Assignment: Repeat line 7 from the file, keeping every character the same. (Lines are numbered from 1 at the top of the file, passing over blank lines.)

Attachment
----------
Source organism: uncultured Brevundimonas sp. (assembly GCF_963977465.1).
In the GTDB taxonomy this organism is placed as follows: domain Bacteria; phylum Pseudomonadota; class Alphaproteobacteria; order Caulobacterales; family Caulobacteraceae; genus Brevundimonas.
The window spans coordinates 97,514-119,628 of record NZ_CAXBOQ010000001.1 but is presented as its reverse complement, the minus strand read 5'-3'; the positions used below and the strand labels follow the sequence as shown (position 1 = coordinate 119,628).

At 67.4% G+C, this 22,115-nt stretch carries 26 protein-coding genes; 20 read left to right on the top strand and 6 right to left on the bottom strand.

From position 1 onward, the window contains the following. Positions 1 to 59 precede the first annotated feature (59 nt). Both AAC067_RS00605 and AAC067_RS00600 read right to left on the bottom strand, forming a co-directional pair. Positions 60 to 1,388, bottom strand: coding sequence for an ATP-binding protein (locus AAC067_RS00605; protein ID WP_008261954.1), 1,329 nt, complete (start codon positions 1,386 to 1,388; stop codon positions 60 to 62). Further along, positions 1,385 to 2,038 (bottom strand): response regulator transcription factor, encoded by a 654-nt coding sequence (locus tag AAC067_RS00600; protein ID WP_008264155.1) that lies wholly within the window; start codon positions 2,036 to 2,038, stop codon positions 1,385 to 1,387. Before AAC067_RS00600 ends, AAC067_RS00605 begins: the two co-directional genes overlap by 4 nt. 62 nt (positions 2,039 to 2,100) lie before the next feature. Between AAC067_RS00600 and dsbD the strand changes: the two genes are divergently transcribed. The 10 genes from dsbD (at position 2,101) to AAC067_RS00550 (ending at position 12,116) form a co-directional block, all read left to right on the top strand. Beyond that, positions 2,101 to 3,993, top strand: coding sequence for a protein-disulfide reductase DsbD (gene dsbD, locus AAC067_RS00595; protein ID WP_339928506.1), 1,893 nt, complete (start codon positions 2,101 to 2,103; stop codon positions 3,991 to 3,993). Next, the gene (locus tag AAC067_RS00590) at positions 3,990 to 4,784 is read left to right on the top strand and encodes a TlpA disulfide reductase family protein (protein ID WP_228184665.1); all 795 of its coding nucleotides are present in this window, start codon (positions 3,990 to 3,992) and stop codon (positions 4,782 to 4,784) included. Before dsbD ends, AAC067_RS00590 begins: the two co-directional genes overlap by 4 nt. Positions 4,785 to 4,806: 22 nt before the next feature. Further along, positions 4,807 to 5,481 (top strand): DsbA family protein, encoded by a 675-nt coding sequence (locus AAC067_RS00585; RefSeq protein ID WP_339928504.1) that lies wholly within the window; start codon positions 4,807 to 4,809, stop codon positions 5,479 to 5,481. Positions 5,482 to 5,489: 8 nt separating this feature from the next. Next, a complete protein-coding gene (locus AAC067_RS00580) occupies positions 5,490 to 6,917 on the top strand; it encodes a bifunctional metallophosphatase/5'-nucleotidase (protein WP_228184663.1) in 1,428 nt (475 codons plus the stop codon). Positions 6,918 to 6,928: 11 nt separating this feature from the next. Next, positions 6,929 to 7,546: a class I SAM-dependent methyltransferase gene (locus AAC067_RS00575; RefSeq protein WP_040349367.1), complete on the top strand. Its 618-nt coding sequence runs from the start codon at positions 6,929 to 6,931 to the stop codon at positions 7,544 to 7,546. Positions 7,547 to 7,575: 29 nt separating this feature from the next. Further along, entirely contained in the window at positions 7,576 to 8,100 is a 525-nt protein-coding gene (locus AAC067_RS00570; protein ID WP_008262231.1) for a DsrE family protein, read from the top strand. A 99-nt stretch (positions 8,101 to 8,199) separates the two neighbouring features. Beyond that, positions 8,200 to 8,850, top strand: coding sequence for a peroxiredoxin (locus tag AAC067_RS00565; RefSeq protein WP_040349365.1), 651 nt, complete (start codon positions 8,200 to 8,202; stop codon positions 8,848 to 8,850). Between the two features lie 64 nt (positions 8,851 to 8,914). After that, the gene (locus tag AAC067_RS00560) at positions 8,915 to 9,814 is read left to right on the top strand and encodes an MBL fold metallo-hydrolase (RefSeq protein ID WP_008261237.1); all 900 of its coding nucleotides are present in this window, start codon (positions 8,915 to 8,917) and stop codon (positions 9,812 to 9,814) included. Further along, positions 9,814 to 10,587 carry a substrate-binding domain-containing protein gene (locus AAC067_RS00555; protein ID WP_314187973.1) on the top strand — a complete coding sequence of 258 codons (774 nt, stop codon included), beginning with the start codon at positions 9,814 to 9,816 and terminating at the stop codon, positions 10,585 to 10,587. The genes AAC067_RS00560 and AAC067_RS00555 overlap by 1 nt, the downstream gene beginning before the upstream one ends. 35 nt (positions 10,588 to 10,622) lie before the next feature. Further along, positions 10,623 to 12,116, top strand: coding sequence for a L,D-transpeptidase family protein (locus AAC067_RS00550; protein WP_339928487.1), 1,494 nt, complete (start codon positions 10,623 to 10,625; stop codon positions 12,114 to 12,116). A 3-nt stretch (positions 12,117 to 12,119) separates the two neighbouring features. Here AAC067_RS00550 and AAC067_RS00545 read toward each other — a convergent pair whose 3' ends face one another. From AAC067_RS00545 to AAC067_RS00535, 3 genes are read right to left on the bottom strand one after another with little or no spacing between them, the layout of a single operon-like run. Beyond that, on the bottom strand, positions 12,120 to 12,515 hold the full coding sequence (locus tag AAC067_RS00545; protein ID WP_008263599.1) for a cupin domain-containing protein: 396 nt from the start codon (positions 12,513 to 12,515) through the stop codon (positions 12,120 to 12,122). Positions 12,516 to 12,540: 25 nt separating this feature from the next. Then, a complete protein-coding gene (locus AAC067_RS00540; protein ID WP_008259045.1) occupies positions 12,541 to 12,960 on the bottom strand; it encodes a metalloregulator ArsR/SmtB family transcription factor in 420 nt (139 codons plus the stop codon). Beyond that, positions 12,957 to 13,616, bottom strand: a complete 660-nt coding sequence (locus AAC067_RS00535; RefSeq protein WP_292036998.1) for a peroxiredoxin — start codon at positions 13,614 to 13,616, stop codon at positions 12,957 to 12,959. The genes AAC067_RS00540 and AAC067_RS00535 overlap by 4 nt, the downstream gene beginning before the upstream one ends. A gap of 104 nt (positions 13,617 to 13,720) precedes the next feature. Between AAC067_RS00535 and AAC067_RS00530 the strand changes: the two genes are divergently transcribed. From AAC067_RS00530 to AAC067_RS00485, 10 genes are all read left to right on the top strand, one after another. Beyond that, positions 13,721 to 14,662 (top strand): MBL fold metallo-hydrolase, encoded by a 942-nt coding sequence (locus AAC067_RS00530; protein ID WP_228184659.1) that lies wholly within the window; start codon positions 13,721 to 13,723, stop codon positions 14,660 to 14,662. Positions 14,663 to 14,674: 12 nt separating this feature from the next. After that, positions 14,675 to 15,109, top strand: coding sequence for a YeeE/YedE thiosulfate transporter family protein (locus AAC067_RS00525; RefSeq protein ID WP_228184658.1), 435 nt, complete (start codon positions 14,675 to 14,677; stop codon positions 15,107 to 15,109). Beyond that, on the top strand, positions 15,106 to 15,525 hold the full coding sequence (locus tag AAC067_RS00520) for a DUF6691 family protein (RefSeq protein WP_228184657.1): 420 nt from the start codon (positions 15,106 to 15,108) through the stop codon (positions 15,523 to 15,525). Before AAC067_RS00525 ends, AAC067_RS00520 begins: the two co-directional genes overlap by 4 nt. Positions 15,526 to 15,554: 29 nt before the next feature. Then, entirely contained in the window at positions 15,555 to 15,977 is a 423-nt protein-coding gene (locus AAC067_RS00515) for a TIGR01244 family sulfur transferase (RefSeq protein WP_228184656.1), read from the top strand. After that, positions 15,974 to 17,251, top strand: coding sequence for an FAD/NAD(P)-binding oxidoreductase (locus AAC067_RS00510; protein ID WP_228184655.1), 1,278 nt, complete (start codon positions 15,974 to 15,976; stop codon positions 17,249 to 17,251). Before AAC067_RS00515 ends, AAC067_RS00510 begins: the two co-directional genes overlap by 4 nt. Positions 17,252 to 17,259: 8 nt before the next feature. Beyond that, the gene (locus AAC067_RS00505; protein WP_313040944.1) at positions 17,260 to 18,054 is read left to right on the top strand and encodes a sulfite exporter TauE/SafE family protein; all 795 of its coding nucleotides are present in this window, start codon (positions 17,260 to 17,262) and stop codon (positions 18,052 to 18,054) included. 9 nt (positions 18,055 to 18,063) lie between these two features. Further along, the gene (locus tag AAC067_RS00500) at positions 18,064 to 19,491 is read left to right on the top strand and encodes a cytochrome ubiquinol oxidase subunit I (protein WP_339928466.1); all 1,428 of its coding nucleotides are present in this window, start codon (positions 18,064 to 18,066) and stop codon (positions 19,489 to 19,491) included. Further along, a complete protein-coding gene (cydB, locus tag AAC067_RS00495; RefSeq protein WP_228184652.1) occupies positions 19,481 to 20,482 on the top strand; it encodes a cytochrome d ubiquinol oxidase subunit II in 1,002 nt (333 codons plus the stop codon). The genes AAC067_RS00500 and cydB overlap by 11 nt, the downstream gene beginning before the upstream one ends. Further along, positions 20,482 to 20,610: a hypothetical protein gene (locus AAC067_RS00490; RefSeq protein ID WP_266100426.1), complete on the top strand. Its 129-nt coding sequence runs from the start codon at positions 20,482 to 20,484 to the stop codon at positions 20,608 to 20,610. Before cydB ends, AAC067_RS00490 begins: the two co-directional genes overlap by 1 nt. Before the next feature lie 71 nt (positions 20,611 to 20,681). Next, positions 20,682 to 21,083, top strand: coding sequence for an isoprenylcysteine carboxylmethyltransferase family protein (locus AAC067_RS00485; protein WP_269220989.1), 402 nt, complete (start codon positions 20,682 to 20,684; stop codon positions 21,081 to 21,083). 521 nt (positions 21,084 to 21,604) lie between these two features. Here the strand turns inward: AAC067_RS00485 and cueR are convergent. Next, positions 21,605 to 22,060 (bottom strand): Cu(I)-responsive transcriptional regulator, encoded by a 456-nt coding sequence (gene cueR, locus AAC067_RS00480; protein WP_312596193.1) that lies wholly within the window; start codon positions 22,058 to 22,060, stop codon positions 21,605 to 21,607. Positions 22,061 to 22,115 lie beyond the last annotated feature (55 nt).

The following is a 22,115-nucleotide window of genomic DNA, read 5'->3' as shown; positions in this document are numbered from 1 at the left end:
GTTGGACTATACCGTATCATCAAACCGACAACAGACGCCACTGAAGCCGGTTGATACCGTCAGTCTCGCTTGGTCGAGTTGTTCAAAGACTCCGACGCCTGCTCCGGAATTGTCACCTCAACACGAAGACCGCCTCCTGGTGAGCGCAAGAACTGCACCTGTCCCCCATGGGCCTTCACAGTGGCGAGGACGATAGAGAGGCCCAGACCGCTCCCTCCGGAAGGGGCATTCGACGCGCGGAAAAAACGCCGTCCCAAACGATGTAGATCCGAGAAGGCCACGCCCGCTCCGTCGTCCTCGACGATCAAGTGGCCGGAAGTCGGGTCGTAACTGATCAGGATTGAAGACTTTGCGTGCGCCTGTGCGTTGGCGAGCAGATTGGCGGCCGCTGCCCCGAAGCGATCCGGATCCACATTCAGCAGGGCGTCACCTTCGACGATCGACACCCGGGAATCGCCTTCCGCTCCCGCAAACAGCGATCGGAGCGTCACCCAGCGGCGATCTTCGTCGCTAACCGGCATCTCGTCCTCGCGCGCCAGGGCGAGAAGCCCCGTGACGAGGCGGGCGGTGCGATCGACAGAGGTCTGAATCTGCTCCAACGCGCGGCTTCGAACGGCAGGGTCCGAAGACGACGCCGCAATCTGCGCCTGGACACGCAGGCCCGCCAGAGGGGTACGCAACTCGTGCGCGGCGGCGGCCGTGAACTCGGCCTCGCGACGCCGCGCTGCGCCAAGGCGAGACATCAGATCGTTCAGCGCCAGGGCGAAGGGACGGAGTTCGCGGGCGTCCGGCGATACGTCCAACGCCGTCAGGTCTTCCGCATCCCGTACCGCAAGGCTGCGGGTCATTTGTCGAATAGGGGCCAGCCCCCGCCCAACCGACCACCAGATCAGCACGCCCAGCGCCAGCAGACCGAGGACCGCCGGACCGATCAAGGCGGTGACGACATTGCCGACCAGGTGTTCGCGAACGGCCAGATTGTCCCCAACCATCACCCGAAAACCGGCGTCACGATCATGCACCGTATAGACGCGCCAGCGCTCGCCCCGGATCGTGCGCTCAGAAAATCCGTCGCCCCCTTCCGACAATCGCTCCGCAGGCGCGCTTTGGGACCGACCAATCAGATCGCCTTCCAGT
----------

GTTGGACTATACCGTATCATCAAACCGACAACAGACGCCACTGAAGCCGGTTGATACCGTCAGTCTCGCTTGGTCGAGTTGTTCAAAGACTCCGACGCCTGCTCCGGAATTGTCACCTCAACACGAAGACCGCCTCCTGGTGAGCGCAAGAACTGCACCTGTCCCCCATGGGCCTTCACAGTGGCGAGGACGATAGAGAGGCCCAGACCGCTCCCTCCGGAAGGGGCATTCGACGCGCGGAAAAAACGCCGTCCCAAACGATGTAGATCCGAGAAGGCCACGCCCGCTCCGTCGTCCTCGACGATCAAGTGGCCGGAAGTCGGGTCGTAACTGATCAGGATTGAAGACTTTGCGTGCGCCTGTGCGTTGGCGAGCAGATTGGCGGCCGCTGCCCCGAAGCGATCCGGATCCACATTCAGCAGGGCGTCACCTTCGACGATCGACACCCGGGAATCGCCTTCCGCTCCCGCAAACAGCGATCGGAGCGTCACCCAGCGGCGATCTTCGTCGCTAACCGGCATCTCGTCCTCGCGCGCCAGGGCGAGAAGCCCCGTGACGAGGCGGGCGGTGCGATCGACAGAGGTCTGAATCTGCTCCAACGCGCGGCTTCGAACGGCAGGGTCCGAAGACGACGCCGCAATCTGCGCCTGGACACGCAGGCCCGCCAGAGGGGTACGCAACTCGTGCGCGGCGGCGGCCGTGAACTCGGCCTCGCGACGCCGCGCTGCGCCAAGGCGAGACATCAGATCGTTCAGCGCCAGGGCGAAGGGACGGAGTTCGCGGGCGTCCGGCGATACGTCCAACGCCGTCAGGTCTTCCGCATCCCGTACCGCAAGGCTGCGGGTCATTTGTCGAATAGGGGCCAGCCCCCGCCCAACCGACCACCAGATCAGCACGCCCAGCGCCAGCAGACCGAGGACCGCCGGACCGATCAAGGCGGTGACGACATTGCCGACCAGGTGTTCGCGAACGGCCAGATTGTCCCCAACCATCACCCGAAAACCGGCGTCACGATCATGCACCGTATAGACGCGCCAGCGCTCGCCCCGGATCGTGCGCTCAGAAAATCCGTCGCCCCCTTCCGACAATCGCTCCGCAGGCGCGCTTTGGGACCGACCAATCAGATCGCCTTCCAGT